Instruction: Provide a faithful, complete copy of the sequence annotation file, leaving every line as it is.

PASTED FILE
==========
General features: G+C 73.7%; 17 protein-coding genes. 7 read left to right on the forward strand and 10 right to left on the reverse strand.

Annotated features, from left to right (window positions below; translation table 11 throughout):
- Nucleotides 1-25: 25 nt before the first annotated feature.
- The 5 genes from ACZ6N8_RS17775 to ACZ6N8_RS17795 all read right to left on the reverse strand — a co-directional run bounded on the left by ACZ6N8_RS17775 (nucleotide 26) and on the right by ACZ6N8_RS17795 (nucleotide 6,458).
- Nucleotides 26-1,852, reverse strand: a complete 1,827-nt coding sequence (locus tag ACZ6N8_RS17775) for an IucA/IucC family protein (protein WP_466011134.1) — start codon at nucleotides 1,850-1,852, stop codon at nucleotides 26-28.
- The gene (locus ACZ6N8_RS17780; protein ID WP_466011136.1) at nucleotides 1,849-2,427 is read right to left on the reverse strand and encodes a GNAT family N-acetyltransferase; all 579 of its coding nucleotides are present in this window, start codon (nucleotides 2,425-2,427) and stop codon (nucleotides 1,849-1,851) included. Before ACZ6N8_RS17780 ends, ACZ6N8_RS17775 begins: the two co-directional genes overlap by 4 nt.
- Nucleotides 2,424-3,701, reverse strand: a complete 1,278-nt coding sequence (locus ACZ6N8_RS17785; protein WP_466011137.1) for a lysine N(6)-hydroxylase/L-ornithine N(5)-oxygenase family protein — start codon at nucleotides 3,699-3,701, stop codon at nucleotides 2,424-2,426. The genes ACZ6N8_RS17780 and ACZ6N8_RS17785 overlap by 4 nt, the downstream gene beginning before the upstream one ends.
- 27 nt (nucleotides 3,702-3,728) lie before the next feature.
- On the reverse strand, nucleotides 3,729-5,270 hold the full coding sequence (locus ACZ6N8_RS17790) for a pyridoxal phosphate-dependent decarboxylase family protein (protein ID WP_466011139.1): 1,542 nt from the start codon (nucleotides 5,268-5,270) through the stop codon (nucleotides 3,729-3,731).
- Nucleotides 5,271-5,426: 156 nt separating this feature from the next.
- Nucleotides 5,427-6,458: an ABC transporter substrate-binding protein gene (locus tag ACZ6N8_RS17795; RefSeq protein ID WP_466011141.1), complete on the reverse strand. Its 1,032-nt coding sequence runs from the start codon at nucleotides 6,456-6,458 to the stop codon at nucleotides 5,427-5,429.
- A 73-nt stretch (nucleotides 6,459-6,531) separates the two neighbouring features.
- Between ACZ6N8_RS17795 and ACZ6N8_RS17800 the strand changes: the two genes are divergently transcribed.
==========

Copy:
General features: G+C 73.7%; 17 protein-coding genes. 7 read left to right on the forward strand and 10 right to left on the reverse strand.

Annotated features, from left to right (window positions below; translation table 11 throughout):
- Nucleotides 1-25: 25 nt before the first annotated feature.
- The 5 genes from ACZ6N8_RS17775 to ACZ6N8_RS17795 all read right to left on the reverse strand — a co-directional run bounded on the left by ACZ6N8_RS17775 (nucleotide 26) and on the right by ACZ6N8_RS17795 (nucleotide 6,458).
- Nucleotides 26-1,852, reverse strand: a complete 1,827-nt coding sequence (locus tag ACZ6N8_RS17775) for an IucA/IucC family protein (protein WP_466011134.1) — start codon at nucleotides 1,850-1,852, stop codon at nucleotides 26-28.
- The gene (locus ACZ6N8_RS17780; protein ID WP_466011136.1) at nucleotides 1,849-2,427 is read right to left on the reverse strand and encodes a GNAT family N-acetyltransferase; all 579 of its coding nucleotides are present in this window, start codon (nucleotides 2,425-2,427) and stop codon (nucleotides 1,849-1,851) included. Before ACZ6N8_RS17780 ends, ACZ6N8_RS17775 begins: the two co-directional genes overlap by 4 nt.
- Nucleotides 2,424-3,701, reverse strand: a complete 1,278-nt coding sequence (locus ACZ6N8_RS17785; protein WP_466011137.1) for a lysine N(6)-hydroxylase/L-ornithine N(5)-oxygenase family protein — start codon at nucleotides 3,699-3,701, stop codon at nucleotides 2,424-2,426. The genes ACZ6N8_RS17780 and ACZ6N8_RS17785 overlap by 4 nt, the downstream gene beginning before the upstream one ends.
- 27 nt (nucleotides 3,702-3,728) lie before the next feature.
- On the reverse strand, nucleotides 3,729-5,270 hold the full coding sequence (locus ACZ6N8_RS17790) for a pyridoxal phosphate-dependent decarboxylase family protein (protein ID WP_466011139.1): 1,542 nt from the start codon (nucleotides 5,268-5,270) through the stop codon (nucleotides 3,729-3,731).
- Nucleotides 5,271-5,426: 156 nt separating this feature from the next.
- Nucleotides 5,427-6,458: an ABC transporter substrate-binding protein gene (locus tag ACZ6N8_RS17795; RefSeq protein ID WP_466011141.1), complete on the reverse strand. Its 1,032-nt coding sequence runs from the start codon at nucleotides 6,456-6,458 to the stop codon at nucleotides 5,427-5,429.
- A 73-nt stretch (nucleotides 6,459-6,531) separates the two neighbouring features.
- Between ACZ6N8_RS17795 and ACZ6N8_RS17800 the strand changes: the two genes are divergently transcribed.